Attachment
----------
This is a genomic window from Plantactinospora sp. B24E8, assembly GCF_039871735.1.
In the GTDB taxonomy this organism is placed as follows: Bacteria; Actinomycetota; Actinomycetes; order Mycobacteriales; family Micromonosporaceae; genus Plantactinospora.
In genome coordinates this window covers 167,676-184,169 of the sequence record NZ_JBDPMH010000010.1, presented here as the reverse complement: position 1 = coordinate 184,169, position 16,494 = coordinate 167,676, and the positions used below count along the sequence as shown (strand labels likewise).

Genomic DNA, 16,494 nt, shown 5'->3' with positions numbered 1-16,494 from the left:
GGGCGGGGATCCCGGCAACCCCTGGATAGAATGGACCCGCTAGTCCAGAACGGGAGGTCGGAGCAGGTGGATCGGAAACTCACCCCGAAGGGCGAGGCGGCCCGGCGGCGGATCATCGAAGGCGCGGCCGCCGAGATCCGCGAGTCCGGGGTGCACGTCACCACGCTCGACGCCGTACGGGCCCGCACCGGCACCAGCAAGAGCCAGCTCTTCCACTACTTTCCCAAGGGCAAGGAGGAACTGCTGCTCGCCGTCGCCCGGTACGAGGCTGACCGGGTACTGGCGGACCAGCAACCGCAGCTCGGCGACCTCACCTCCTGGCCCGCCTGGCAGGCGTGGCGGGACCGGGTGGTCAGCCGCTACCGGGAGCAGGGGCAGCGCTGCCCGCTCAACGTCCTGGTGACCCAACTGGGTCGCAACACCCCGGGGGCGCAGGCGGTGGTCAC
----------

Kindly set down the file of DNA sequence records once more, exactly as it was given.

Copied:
This is a genomic window from Plantactinospora sp. B24E8, assembly GCF_039871735.1.
In the GTDB taxonomy this organism is placed as follows: Bacteria; Actinomycetota; Actinomycetes; order Mycobacteriales; family Micromonosporaceae; genus Plantactinospora.
In genome coordinates this window covers 167,676-184,169 of the sequence record NZ_JBDPMH010000010.1, presented here as the reverse complement: position 1 = coordinate 184,169, position 16,494 = coordinate 167,676, and the positions used below count along the sequence as shown (strand labels likewise).

Genomic DNA, 16,494 nt, shown 5'->3' with positions numbered 1-16,494 from the left:
GGGCGGGGATCCCGGCAACCCCTGGATAGAATGGACCCGCTAGTCCAGAACGGGAGGTCGGAGCAGGTGGATCGGAAACTCACCCCGAAGGGCGAGGCGGCCCGGCGGCGGATCATCGAAGGCGCGGCCGCCGAGATCCGCGAGTCCGGGGTGCACGTCACCACGCTCGACGCCGTACGGGCCCGCACCGGCACCAGCAAGAGCCAGCTCTTCCACTACTTTCCCAAGGGCAAGGAGGAACTGCTGCTCGCCGTCGCCCGGTACGAGGCTGACCGGGTACTGGCGGACCAGCAACCGCAGCTCGGCGACCTCACCTCCTGGCCCGCCTGGCAGGCGTGGCGGGACCGGGTGGTCAGCCGCTACCGGGAGCAGGGGCAGCGCTGCCCGCTCAACGTCCTGGTGACCCAACTGGGTCGCAACACCCCGGGGGCGCAGGCGGTGGTCAC